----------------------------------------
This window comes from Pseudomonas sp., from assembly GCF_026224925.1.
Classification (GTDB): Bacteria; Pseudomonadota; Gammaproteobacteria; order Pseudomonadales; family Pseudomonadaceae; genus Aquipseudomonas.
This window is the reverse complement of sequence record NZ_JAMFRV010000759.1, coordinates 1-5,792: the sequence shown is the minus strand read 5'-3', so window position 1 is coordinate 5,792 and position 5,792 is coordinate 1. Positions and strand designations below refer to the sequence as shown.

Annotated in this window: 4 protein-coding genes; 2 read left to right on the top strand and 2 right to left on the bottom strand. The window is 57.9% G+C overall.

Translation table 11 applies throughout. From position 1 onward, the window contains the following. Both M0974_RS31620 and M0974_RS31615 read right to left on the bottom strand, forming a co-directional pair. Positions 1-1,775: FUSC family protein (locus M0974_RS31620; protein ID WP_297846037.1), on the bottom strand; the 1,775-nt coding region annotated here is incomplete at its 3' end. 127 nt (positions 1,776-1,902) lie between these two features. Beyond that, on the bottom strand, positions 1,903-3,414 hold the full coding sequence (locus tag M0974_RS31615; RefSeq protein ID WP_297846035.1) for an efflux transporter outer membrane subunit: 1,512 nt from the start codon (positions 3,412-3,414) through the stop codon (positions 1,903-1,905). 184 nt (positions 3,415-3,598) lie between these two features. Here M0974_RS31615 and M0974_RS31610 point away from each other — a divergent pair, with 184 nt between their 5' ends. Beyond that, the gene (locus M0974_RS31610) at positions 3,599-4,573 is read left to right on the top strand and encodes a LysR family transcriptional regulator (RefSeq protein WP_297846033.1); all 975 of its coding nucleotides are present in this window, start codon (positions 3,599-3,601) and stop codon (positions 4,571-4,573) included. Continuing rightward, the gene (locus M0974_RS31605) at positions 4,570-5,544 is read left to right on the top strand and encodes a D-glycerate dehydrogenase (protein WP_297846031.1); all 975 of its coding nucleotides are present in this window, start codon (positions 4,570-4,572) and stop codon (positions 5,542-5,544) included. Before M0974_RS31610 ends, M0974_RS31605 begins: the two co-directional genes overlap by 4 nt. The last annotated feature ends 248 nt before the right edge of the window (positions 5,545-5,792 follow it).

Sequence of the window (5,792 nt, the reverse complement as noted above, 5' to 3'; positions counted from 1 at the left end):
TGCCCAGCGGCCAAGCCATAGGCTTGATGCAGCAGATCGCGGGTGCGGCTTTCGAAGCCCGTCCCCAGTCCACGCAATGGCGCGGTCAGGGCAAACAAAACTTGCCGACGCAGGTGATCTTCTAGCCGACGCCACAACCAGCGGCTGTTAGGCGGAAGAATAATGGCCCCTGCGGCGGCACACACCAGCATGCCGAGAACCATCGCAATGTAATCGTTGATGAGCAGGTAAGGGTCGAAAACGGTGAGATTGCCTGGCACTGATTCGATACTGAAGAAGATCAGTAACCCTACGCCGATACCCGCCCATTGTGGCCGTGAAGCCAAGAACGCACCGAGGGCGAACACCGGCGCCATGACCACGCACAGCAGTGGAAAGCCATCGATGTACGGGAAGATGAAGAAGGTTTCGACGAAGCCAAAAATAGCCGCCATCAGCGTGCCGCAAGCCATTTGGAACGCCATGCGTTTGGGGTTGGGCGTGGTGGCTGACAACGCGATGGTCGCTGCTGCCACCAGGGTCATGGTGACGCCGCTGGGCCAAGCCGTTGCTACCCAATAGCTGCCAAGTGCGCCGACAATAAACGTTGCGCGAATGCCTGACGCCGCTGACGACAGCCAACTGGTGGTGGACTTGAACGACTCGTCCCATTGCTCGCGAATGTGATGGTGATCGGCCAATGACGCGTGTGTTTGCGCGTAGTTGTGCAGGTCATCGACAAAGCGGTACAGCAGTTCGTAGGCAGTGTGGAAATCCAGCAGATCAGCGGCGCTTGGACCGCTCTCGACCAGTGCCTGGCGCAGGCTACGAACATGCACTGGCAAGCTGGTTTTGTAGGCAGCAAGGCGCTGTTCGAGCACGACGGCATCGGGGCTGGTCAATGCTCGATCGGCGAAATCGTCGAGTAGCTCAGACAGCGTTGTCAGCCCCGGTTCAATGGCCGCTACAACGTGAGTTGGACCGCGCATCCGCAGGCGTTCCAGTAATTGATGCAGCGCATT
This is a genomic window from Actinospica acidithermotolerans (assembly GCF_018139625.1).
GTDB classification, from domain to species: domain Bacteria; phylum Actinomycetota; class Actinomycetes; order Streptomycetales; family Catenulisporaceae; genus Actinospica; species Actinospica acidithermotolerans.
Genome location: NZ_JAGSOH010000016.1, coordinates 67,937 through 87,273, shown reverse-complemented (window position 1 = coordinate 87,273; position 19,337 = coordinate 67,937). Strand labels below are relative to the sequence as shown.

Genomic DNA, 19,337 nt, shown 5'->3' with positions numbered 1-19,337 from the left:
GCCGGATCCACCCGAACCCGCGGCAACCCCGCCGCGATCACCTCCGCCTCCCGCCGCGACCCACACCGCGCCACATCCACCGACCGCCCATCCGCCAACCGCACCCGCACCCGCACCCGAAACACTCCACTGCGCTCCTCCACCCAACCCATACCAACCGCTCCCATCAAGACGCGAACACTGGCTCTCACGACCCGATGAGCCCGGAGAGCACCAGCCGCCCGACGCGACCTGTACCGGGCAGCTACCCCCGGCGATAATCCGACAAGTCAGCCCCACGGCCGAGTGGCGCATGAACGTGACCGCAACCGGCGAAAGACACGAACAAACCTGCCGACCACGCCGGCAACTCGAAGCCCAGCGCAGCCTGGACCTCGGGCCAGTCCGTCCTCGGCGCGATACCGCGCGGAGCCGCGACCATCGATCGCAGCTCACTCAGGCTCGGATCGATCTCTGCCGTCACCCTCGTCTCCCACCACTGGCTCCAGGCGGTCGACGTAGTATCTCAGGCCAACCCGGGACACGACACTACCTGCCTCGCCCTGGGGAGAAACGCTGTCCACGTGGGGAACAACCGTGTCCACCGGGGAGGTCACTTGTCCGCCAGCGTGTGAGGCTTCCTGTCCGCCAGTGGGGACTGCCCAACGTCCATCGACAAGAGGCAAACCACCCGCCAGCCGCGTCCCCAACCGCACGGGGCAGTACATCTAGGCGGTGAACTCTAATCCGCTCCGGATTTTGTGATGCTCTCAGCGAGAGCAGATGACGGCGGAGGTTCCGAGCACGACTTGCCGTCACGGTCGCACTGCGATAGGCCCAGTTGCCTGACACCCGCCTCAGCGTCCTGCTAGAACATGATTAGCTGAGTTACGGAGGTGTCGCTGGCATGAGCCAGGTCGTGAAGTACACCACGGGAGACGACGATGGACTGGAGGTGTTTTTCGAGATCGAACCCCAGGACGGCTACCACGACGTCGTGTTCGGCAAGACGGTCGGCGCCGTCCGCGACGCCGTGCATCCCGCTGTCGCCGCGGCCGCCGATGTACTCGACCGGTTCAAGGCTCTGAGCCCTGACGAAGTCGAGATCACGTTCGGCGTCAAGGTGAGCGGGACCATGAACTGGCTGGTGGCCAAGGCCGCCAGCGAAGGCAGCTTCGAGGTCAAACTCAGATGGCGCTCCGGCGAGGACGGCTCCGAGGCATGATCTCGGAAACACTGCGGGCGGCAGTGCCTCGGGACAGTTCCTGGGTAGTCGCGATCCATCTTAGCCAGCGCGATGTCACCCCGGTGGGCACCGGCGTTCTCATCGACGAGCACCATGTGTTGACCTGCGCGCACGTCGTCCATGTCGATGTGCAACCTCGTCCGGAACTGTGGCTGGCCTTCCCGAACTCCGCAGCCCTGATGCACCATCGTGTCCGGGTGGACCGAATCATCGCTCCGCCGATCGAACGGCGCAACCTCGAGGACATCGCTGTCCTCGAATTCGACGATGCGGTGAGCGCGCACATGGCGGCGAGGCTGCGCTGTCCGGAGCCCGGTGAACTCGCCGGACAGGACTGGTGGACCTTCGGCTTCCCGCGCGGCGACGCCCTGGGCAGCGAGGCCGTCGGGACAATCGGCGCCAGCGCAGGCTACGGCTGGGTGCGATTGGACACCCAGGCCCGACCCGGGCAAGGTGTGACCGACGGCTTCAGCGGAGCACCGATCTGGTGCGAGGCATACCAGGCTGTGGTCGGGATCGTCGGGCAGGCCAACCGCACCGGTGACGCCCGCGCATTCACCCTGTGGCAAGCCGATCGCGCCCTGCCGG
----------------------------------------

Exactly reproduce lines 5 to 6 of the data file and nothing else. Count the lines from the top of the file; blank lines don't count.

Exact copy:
Translation table 11 applies throughout. From position 1 onward, the window contains the following. Both M0974_RS31620 and M0974_RS31615 read right to left on the bottom strand, forming a co-directional pair. Positions 1-1,775: FUSC family protein (locus M0974_RS31620; protein ID WP_297846037.1), on the bottom strand; the 1,775-nt coding region annotated here is incomplete at its 3' end. 127 nt (positions 1,776-1,902) lie between these two features. Beyond that, on the bottom strand, positions 1,903-3,414 hold the full coding sequence (locus tag M0974_RS31615; RefSeq protein ID WP_297846035.1) for an efflux transporter outer membrane subunit: 1,512 nt from the start codon (positions 3,412-3,414) through the stop codon (positions 1,903-1,905). 184 nt (positions 3,415-3,598) lie between these two features. Here M0974_RS31615 and M0974_RS31610 point away from each other — a divergent pair, with 184 nt between their 5' ends. Beyond that, the gene (locus M0974_RS31610) at positions 3,599-4,573 is read left to right on the top strand and encodes a LysR family transcriptional regulator (RefSeq protein WP_297846033.1); all 975 of its coding nucleotides are present in this window, start codon (positions 3,599-3,601) and stop codon (positions 4,571-4,573) included. Continuing rightward, the gene (locus M0974_RS31605) at positions 4,570-5,544 is read left to right on the top strand and encodes a D-glycerate dehydrogenase (protein WP_297846031.1); all 975 of its coding nucleotides are present in this window, start codon (positions 4,570-4,572) and stop codon (positions 5,542-5,544) included. Before M0974_RS31610 ends, M0974_RS31605 begins: the two co-directional genes overlap by 4 nt. The last annotated feature ends 248 nt before the right edge of the window (positions 5,545-5,792 follow it).

Sequence of the window (5,792 nt, the reverse complement as noted above, 5' to 3'; positions counted from 1 at the left end):